Tomorrow, as DB's Jim Reid reminds us, marks the first year anniversary of Powell becoming Chair of the Federal Reserve while today is his birthday. More apropos to markets, after eight meetings at the helm it was notable that last week’s was the first where the S&P 500 rose on FOMC announcement day for obvious reasons: after a year of being mostly on the hawkish side, Powell performed a 180 degree pivot in 2019.
Looking at Jim Reid's favorite economic indicator, the yield curve, following the Fed’s U-turn the probability of an inversion has fallen or at least when it occurs might have been delayed according to the DB strategist, who then looks at the only notable "false positive" in the 70-year series of yield curve inversions as a precursor to recessions, which took place in the late 1960s where the first inversion happened around 48 months before the recession, "breaking" with the 3-year max interval between curve inversion and recession.
And yet there is a reason for this false positive: what happened in the 1960s is that in the face of rising inflation but a falling stock market, the Fed made what has since been described as a "policy error" by keeping policy too loose especially in the face of higher government spending on the Vietnam War and on the start of Medicare/Medicaid.
Sound familiar? If not consider this sequence of events: the yield curve first inverted in December 1965, inflation spiked in early 1966 (with the US at full employment) and continued rising and the S&P 500 fell over 20% from January 1966 peaks.
And, just like now, the Fed seemed more concerned by the stock market and stayed on hold in 1966 and even cut rates in early 1967 as growth, fiscal spending and inflation went higher. While this likely prolonged the cycle and re-steepened the curve, it also reinforced higher inflation and by the end of 1967 the Fed were forced to reverse course and start a hiking cycle. The curve then re-inverted and by the end of the decade the recession arrived four years after the first inversion.
Reid made this point to show that cycles can be manipulated by policy makers that deviate policy away from what may have been a more appropriate course.
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So assuming that the Fed, which as we explained previously was already trapped between the market on one side and the economy on the other, was merely engaging in policy error in its desperate pursuit of higher stock prices, what is the biggest risk? Well, according to a new note from Bank of America, January's combination of a strong employment report and rebounding ISM Manufacturing highlights that the key risk for investors to focus on is not recession but that the Fed eventually will resume its rate hiking cycle, just as it did in the 1960s.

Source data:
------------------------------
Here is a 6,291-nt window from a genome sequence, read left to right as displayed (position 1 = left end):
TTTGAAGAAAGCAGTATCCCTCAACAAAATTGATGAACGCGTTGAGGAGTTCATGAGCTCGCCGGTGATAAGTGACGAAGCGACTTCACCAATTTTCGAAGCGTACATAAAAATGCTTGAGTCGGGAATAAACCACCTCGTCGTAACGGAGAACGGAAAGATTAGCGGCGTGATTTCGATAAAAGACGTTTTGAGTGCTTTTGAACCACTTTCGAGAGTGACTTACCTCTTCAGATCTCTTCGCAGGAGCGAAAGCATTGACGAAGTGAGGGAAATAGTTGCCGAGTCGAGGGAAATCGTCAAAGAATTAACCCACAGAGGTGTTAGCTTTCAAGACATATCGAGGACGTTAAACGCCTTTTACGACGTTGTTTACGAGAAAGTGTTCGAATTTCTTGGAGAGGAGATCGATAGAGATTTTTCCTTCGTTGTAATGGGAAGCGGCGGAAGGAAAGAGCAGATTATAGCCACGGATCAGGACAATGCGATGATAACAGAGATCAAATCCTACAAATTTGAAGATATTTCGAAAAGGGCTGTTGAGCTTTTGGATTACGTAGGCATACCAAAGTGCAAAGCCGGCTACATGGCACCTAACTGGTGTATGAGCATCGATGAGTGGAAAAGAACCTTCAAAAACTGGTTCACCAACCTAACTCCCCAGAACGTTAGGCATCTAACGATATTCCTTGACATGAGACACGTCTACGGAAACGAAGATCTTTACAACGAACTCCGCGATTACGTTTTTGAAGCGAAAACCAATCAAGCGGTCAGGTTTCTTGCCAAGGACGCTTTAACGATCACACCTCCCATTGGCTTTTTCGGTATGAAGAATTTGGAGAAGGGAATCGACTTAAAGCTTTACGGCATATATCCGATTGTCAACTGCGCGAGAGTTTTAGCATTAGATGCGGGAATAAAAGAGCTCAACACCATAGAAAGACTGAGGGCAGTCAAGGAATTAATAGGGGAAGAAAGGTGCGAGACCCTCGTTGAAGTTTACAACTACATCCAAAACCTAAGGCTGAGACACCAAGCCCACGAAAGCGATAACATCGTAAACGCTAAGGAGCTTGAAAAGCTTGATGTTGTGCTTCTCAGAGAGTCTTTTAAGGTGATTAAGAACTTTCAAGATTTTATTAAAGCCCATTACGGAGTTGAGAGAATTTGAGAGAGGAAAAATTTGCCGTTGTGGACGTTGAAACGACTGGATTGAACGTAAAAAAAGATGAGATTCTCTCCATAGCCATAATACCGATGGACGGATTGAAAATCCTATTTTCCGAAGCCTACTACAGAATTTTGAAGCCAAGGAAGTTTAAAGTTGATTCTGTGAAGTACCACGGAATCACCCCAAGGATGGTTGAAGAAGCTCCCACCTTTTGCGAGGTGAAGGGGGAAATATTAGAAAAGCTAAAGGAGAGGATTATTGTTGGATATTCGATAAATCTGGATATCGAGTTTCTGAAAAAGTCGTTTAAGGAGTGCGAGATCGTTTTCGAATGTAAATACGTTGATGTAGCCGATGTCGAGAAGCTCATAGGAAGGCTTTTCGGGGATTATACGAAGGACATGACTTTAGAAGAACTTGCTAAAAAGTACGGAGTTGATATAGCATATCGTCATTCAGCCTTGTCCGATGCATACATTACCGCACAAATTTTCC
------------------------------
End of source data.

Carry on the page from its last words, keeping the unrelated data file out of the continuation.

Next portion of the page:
As a result BofA forecasts that while financial conditions - including credit spreads - can improve relatively quickly, it appears likely the Fed will wait and monitor economic data through 2Q for confirmation the US economy is indeed sufficiently strong to weather foreign weakness, trade war and the government shutdown.
To BofA, this means the next rate hike is unlikely in 1H but probable in 2H, and as such, the bank remains overweight and bullish credit spreads, but obviously would become more negative into Fed rate hikes.
Our view remains that this hiking cycle is particularly challenging, as the Fed is the only major central bank to hike - which puts upward pressure on dollar hedging costs and leads to less demand for US fixed income (Figure 3) - and QT effectively means more fixed income supply (Figure 4).
Hence in the bank's opinion interest rate risk is particularly high this hiking cycle, because not only the yield curve, but stocks too are now entirely reliant on just when the Fed will concede it made yet another policy mistake and turn hawkish again, in the process launching the next bear market, forcing it to engage in yet another policy mistake a few months later when it will once again turn dovish, and so forth, as Powell is now nothing more than the market's whipping boy.